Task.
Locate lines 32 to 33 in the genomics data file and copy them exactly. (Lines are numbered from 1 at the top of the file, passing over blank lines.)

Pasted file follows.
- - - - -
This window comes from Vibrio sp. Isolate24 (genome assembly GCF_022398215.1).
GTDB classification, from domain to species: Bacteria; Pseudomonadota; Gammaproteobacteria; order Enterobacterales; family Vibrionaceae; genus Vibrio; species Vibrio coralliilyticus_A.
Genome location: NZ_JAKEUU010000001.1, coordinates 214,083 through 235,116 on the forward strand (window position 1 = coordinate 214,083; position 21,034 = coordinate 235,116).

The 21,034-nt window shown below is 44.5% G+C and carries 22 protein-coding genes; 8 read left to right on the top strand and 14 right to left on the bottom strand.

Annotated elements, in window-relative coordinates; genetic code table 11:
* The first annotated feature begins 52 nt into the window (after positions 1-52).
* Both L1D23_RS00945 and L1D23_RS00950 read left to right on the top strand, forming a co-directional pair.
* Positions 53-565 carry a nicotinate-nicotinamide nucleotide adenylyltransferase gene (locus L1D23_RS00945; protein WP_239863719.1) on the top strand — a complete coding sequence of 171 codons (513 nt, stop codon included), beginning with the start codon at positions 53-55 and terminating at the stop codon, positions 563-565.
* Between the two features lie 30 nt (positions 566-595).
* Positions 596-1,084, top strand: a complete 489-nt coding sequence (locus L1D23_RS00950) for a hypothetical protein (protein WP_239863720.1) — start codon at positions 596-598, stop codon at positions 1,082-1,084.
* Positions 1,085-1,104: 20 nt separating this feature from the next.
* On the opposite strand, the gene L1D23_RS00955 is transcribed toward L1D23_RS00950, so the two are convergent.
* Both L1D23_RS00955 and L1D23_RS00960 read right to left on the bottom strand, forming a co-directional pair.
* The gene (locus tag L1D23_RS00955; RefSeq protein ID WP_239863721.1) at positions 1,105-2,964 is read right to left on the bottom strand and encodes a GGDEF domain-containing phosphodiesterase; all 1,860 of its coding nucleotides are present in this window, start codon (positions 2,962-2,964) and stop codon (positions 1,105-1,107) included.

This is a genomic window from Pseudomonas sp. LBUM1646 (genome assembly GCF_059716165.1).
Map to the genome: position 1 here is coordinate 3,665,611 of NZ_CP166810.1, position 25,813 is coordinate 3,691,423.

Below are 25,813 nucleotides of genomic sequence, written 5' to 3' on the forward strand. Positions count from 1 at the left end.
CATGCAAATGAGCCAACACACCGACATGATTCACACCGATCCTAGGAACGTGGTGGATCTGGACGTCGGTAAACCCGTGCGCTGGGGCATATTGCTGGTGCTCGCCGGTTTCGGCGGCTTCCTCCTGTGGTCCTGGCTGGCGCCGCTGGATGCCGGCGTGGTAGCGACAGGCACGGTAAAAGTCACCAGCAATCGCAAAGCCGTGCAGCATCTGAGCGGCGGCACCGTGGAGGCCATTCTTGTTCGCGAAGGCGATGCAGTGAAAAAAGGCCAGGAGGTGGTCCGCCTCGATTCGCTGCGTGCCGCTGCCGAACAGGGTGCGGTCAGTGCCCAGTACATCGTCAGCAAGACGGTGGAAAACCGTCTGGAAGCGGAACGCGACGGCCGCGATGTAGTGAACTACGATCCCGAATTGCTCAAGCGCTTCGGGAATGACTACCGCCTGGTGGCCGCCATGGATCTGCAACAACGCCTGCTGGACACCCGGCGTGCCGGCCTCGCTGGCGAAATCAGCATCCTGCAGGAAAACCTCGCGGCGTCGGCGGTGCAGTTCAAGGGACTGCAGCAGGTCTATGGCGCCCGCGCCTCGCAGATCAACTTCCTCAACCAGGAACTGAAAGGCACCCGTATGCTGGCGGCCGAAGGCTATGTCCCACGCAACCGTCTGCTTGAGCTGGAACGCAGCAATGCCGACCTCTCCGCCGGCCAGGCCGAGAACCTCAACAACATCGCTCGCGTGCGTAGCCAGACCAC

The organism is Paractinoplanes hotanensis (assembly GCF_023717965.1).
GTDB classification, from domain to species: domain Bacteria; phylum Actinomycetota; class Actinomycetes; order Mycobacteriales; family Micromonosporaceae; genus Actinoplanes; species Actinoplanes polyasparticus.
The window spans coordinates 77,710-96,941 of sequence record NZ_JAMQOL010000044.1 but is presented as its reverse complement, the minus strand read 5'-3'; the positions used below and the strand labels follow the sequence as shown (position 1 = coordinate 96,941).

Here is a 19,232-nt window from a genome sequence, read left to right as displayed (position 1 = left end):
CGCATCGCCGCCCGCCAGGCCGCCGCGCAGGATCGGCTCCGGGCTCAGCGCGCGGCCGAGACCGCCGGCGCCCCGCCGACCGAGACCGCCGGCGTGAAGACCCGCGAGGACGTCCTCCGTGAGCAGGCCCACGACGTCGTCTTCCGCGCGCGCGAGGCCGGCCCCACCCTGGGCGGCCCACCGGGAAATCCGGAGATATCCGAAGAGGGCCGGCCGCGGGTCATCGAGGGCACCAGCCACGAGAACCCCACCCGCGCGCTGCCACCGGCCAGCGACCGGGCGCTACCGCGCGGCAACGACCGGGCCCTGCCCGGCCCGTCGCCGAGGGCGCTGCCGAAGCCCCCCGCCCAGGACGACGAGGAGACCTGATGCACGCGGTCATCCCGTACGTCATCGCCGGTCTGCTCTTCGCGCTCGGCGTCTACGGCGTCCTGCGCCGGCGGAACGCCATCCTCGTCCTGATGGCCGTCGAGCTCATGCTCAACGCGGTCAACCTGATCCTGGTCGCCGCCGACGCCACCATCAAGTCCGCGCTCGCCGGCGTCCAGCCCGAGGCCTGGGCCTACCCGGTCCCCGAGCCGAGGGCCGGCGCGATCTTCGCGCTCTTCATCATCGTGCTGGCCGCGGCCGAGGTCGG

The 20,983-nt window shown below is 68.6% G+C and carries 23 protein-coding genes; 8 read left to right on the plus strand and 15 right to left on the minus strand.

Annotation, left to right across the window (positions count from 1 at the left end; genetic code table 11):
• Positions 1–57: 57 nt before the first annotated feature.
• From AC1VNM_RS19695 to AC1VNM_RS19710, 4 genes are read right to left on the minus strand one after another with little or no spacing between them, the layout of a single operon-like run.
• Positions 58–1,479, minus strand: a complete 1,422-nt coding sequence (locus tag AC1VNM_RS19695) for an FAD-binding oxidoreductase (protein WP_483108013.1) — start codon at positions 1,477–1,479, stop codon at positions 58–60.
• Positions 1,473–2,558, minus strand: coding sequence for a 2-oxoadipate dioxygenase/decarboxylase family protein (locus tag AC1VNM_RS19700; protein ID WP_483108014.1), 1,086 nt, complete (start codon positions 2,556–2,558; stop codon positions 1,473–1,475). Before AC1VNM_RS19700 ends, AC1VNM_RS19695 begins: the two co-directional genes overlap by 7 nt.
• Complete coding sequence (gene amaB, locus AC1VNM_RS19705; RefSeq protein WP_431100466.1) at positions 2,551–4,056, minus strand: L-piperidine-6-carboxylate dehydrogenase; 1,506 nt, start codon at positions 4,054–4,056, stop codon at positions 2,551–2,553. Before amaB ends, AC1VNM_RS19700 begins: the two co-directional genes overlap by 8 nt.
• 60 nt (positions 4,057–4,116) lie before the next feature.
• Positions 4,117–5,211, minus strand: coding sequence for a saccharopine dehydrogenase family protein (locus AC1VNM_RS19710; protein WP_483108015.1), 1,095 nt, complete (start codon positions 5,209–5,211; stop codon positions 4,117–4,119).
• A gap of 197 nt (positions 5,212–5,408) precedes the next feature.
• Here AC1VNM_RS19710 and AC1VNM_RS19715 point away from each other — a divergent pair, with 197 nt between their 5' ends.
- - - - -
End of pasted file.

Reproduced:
• Positions 4,117–5,211, minus strand: coding sequence for a saccharopine dehydrogenase family protein (locus AC1VNM_RS19710; protein WP_483108015.1), 1,095 nt, complete (start codon positions 5,209–5,211; stop codon positions 4,117–4,119).
• A gap of 197 nt (positions 5,212–5,408) precedes the next feature.